Noah (1)

Who built the ark?

Noah?

God?

Maybe both?

When theologians who are now in the Reformed Protestant Churches answered that question by delving into the spiritual reality of what is meant by “faith” in Hebrews 11:7, the theologians in the Protestant Reformed Churches were incensed. There may be confusion on certain things in the PRC, but the whole matter regarding Noah is not one of them. That is the matter that is constantly set forth as proof of the Reformed Protestant Churches’ false doctrine.

As an aside, I wish that even one theologian in the PRC could have fought with such a vengeance against the minister who taught that communion with Christ is conditional and that there are two rails that lead to heaven, God’s sovereignty and man’s responsibility; or the minister who taught that in order to be saved there is that which a man must do; or the minister who taught that the more faithful the saints are to God’s law in the grace of Jesus Christ, the more they prosper in the great blessings of the covenant and, above all, the more they prosper in the enjoyment of God’s covenant fellowship; or the minister who taught that the regenerated believer is no longer totally depraved; or the minister who taught that the more you walk in good works, the more you will experience God’s love and fellowship; or the Arminian who exhorted his congregation to seek the grace that is available and that in order to partake of communion with a clean conscience you have to out-Pharisee the Pharisees; or the minister who taught that in the final judgment it is by means of our words that we will be justified; or the minister who taught that we have assurance by our works; or the minister who taught that there are two grounds for divorce; or the minister who taught that it is not enough that there is a Jesus or that Jesus did not personally accomplish all of our salvation.

But no, those things don’t bring a whimper from the watchmen on the walls of the PRC.

That is because only God and his truth were being assailed in those statements.

But when the glory of man is at stake?

When a minister taught that man did not build the ark, God did? That is beyond the pale, outside the bounds of orthodoxy, and something that must be swiftly condemned.

It really is telling when you consider what it is that causes the denomination to rise up in anger. Time and time again God’s name and truth are corrupted, and the people yawn, and the theologians carry on in their ivory towers and take no notice. But when a rebuke is issued? Or when man’s glory is seen to be slighted in the smallest regard? That brings out the fury of the membership and the pens of the theologians.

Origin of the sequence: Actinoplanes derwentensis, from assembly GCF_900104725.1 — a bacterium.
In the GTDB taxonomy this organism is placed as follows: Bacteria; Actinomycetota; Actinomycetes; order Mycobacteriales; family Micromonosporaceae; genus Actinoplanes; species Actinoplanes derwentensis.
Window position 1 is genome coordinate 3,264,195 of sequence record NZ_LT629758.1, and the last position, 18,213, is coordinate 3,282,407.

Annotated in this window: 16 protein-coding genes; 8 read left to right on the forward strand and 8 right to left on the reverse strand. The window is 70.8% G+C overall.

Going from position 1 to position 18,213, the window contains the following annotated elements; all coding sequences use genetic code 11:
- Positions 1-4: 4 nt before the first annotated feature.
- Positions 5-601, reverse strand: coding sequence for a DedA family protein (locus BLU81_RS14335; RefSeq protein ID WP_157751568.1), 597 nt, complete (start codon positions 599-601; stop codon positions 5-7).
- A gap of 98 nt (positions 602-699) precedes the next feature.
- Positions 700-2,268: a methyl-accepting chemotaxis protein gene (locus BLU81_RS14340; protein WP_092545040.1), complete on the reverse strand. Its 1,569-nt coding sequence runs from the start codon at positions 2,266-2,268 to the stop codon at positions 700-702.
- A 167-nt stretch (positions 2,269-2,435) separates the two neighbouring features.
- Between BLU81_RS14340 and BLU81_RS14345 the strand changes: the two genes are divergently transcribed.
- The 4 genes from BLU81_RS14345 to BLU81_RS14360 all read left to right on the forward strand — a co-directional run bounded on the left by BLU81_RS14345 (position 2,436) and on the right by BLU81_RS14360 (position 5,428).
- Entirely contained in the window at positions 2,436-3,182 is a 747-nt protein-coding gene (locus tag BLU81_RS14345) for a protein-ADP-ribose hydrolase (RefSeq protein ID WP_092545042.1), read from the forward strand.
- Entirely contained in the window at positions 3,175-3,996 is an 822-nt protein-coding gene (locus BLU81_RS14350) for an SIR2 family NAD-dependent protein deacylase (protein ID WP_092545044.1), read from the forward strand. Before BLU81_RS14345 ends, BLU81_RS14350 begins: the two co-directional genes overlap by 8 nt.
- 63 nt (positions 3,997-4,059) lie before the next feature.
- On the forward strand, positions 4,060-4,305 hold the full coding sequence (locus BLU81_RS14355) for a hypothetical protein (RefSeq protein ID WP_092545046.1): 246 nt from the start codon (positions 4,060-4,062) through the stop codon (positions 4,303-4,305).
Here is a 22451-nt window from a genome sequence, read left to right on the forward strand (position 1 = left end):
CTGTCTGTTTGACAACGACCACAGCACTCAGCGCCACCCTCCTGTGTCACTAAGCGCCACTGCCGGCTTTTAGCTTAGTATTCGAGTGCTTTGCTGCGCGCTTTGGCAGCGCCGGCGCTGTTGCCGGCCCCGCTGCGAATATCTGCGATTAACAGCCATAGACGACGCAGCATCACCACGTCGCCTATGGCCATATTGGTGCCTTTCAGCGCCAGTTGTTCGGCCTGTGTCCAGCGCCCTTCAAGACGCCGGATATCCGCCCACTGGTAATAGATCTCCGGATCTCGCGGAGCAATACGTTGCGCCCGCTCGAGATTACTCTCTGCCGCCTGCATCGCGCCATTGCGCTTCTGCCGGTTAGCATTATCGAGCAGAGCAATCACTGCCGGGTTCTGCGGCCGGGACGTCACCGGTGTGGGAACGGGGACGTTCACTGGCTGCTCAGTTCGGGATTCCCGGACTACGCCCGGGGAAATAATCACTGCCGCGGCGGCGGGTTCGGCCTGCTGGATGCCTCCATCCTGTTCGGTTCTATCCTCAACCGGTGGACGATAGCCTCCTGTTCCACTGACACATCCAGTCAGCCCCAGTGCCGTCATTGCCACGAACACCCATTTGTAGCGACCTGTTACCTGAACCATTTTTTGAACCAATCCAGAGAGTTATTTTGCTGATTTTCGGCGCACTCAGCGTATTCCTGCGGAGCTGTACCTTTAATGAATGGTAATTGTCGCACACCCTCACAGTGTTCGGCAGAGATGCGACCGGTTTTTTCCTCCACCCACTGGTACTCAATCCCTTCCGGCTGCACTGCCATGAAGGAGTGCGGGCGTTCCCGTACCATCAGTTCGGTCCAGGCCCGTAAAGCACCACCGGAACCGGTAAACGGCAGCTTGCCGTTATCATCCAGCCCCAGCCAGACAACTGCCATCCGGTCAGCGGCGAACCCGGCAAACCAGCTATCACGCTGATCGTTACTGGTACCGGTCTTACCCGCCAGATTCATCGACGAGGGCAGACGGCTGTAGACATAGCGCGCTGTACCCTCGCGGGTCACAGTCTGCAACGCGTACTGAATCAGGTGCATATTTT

So the statement that man did not build the ark, God did, must be condemned.

Over and over and over again.

For some theologians in the PRC, this matter of Noah’s ark-building is proof positive that the RPC are guilty of teaching antinomianism. Tobias Crisp ain’t in it.

The charge that the RPC are antinomian is a charge that I welcome. The reason I welcome the charge is because it is the charge that is always brought against the proper, which is to say biblical, presentation of the gospel message. Martyn Lloyd-Jones put it this way:

A very good way of testing any view that you may hold is this one: Is this view humbling to me, glorifying to God? If it is, it is probably right. You won’t go far wrong if whatever view you are holding is glorifying to God, humbling to man. But if your view seems to glorify you and to query God, well (there’s no need to argue or to go into details) it’s wrong. It’s a very good universal rule—that! And, my last word of all is, again, a word primarily to preachers—indeed it’s a word to everybody in the sense that if ever you are putting the Gospel to another person, you’ve got a very good test whether you are preaching the Gospel in the right way. What’s that? Well, let me put it like this to you: If your presentation of the Gospel does not expose it to the charge of Antinomianism you are probably not putting it correctly. What do I mean by that? Just this: The Gospel, you see, comes as this free gift of God—irrespective of what man does. Now, the moment you say a thing like that, you are liable to provoke somebody to say, “Well, if that is so it doesn’t matter what I do.” The Apostle takes up that argument more than once in this great epistle. “What then,” he says at the beginning of chapter 6, “shall we do evil—commit sin—that grace might abound?” He’s just been saying: “where sin abounded grace does much more abound.” “Very well,” says someone. “This is a marvelous doctrine, this ‘Go and get drunk, do what you like the grace of God will put you right.’” Antinomianism. Now, this doctrine of the Scriptures—this justification by faith only, this free grace of God in salvation—is always exposed to that charge of Antinomianism. Paul was charged with it. He said, “You know, some people say that’s what I’m preaching.” Paul’s preaching was charged with Antinomianism…So I say, it is a very good test of preaching. You see—what is not evangelical preaching is this: It’s the kind of preaching that says to people, “Now, if you live a good life; if you don’t commit certain sins; and if you do good to others; and if you become a church member and attend regularly and are busy and active you will be a fine Christian and you’ll go to Heaven.” That’s the opposite of Evangelical preaching—and it isn’t exposed to the charge of Antinomianism because…it is telling men to save themselves by their good works…And it’s not the Gospel—because the Gospel always exposes itself to this misunderstanding from the standpoint of Antinomianism. So, let all of us test our preaching, our conversation, our talk to others about the Gospel by that particular test…If you don’t make people say things like that sometimes, if you’re not misunderstood and slanderously reported from the standpoint of Antinomianism it’s because you don’t believe the Gospel truly and you don’t preach it truly. (Dr. Martyn Lloyd-Jones on Romans 3)